Preview | Pax Augusta

Preview | Pax Augusta

LifeisXbox’s Pax Augusta preview | Stories oft tell of the rise and fall of empires and conquerors in fantastical settings. But besides the history lessons you may get in school, or maybe that odd documentary you choose to watch on TV or the internet, how often do you engross yourself in these topics anymore? One of the sleeper hits at this year’s Gamescom indie-game scene, Pax Augusta, may just pique your interest. I had the pleasure to demo Pax Augusta together with Roger, the beating heart and solo developer behind the game last August.

ℹ️ Previewed on PC | Preview code provided by PR/publisher, this preview is the personal opinion from the writer and is based on an unfinished game.

An eye for detail

One of the key selling points that will make the heart of many a history buff sing is the deeply researched and faithfully recreated buildings, citizens and events you will find when playing. I’ve seen how buildings will react to where they are placed and what is around them. An example that stuck with me is how a certain house was given a slightly bigger plot, and thus the building didn’t just stretch the roof a bit further but generated an atrium in the correct position of the building. Or how a colosseum included the standing area for poor people and slaves. I could name a dozen more details from the way buildings were painted to how the people were dressed. Roger told me he’s done a lot of research and even works with historians to get all these details right because they matter a lot to him. And while I only tried the sandbox, I was told a story mode will also be present.

A time of peace

A deliberate choice that sets Pax Augusta apart from other games in it’s genre/niche is the exclusion of any sort of combat mechanics. While some violence may happen, it is definitely not the aim of the game and you won’t be able to quickly and directly intervene. Instead, it’s all about the cities, and at a larger scale the empire, you build. Because as they get wealthier, you will too, with all the political power and struggles that come with it. Will you use the profits to fill your own coffers, build lavish monuments in your name or invest in public infrastructure like bathhouses or aquaducts? Trade will also play an important role, as the work it creates keeps your people busy and their minds off uprisings and such. Throughout the conquered part of the Roman Empire you don’t have to worry that much, it’s the areas that are still crawling with barbarians that will cause you to worry. To protect your traders and cities alike you’ll be able to station legions in strategic locations to help safeguard your claim on the land. All for the sake of your peace, of course.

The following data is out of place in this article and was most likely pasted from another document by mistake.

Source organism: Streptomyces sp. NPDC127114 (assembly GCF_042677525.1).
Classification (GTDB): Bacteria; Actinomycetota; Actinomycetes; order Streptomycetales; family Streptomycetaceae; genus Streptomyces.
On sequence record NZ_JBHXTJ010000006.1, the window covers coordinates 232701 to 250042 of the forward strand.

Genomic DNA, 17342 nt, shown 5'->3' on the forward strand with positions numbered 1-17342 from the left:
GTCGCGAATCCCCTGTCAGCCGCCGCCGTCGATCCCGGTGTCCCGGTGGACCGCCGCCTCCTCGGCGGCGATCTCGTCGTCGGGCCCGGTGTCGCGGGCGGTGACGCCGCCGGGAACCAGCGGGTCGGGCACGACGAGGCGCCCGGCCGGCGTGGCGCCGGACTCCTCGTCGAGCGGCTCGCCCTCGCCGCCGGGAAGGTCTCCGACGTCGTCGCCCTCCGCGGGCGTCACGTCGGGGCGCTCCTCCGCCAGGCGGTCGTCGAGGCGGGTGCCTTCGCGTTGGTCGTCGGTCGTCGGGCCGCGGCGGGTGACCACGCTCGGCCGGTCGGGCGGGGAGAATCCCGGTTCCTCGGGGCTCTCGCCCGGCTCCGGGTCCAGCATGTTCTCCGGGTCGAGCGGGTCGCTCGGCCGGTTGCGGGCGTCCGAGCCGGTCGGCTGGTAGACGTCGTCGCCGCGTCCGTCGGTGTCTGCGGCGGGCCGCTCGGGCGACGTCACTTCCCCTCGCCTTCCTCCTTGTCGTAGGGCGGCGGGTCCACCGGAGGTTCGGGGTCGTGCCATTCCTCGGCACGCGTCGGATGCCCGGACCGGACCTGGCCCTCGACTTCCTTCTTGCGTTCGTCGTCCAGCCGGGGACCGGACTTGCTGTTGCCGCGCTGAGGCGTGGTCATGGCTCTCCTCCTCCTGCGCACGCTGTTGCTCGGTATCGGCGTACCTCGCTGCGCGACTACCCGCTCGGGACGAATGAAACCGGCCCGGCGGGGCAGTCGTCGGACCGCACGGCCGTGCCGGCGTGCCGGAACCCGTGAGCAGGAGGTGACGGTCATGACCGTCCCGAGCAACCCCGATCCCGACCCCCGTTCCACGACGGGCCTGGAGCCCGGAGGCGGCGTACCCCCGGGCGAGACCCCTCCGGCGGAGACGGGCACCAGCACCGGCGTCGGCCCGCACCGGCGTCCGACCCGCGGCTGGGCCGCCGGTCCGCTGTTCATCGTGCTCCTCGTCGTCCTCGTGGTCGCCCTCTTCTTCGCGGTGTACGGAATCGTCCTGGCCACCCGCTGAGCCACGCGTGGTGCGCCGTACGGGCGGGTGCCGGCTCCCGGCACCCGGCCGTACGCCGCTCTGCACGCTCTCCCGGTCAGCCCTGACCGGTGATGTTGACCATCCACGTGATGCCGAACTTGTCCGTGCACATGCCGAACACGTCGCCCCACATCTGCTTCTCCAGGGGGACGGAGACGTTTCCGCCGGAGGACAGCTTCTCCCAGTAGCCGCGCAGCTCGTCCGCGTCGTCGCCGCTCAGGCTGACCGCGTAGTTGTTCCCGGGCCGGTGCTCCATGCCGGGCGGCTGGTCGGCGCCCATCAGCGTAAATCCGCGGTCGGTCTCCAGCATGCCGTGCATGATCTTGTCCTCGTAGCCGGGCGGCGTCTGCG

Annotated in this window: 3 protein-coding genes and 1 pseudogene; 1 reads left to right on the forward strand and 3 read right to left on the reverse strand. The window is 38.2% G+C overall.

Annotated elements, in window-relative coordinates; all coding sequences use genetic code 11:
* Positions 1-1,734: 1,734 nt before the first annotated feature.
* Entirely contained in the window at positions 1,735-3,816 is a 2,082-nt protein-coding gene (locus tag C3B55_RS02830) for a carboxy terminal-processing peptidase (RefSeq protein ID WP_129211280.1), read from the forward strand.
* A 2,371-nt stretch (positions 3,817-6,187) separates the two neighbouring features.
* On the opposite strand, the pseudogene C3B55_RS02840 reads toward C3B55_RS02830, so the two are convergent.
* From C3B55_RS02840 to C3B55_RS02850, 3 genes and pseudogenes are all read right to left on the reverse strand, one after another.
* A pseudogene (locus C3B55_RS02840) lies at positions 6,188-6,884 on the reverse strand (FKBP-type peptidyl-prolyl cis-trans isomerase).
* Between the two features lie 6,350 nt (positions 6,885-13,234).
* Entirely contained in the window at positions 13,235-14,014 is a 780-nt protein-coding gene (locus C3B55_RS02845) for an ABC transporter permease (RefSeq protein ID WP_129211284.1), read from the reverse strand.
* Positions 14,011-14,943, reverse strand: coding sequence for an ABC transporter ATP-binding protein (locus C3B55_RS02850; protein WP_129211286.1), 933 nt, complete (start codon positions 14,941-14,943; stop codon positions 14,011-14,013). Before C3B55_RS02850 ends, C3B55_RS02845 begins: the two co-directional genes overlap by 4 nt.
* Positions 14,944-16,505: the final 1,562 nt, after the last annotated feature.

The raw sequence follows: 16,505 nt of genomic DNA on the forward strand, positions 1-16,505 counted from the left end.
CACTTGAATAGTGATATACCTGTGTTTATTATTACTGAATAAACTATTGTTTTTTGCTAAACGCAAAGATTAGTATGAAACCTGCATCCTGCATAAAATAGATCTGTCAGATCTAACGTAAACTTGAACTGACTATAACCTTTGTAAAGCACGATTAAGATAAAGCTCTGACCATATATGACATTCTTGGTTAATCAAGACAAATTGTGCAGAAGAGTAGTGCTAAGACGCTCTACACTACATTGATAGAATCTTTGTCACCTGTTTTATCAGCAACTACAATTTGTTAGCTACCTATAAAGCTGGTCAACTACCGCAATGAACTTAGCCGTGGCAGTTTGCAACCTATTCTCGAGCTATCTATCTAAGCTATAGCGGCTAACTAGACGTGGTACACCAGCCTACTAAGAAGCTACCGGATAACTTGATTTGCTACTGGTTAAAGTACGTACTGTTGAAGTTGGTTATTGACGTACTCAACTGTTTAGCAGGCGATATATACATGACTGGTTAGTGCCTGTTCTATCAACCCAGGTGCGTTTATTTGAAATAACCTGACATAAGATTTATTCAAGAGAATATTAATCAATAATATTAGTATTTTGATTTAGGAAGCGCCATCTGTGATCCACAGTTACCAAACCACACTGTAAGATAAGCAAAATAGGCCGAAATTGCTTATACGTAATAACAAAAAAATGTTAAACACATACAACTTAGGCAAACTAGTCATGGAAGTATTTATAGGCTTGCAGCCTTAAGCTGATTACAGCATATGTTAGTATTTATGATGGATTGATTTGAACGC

In short

Pax Augusta knows what it wants to be, and what it doesn’t want to be, and through sheer passion already goes to great strengths to be exactly that. Roger told me how he was looking for a game with this kind of depth yet couldn’t find it. So instead of hanging his shoulders, he said: “Fine, I’ll do it myself” albeit without a magical gauntlet. Gameplay-wise I feel Pax Augusta can still be fleshed out in a lot of areas, but from what I gathered it’ll be a couple more years until we get our hands on a full release. I know I’ll be watching this from the sidelines for sure. If I piqued your interest, go give it a wishlist on Steam. is the largest Belgian Xbox-centered website, your reading time is greatly appreciated! Please consider sharing this preview with your friends on social media, that means a lot for us! If you are Dutch-speaking also consider joining our Dutch exclusive Facebook group Xbox Gamers Belgium. Feel free to use quotes for PR purposes.

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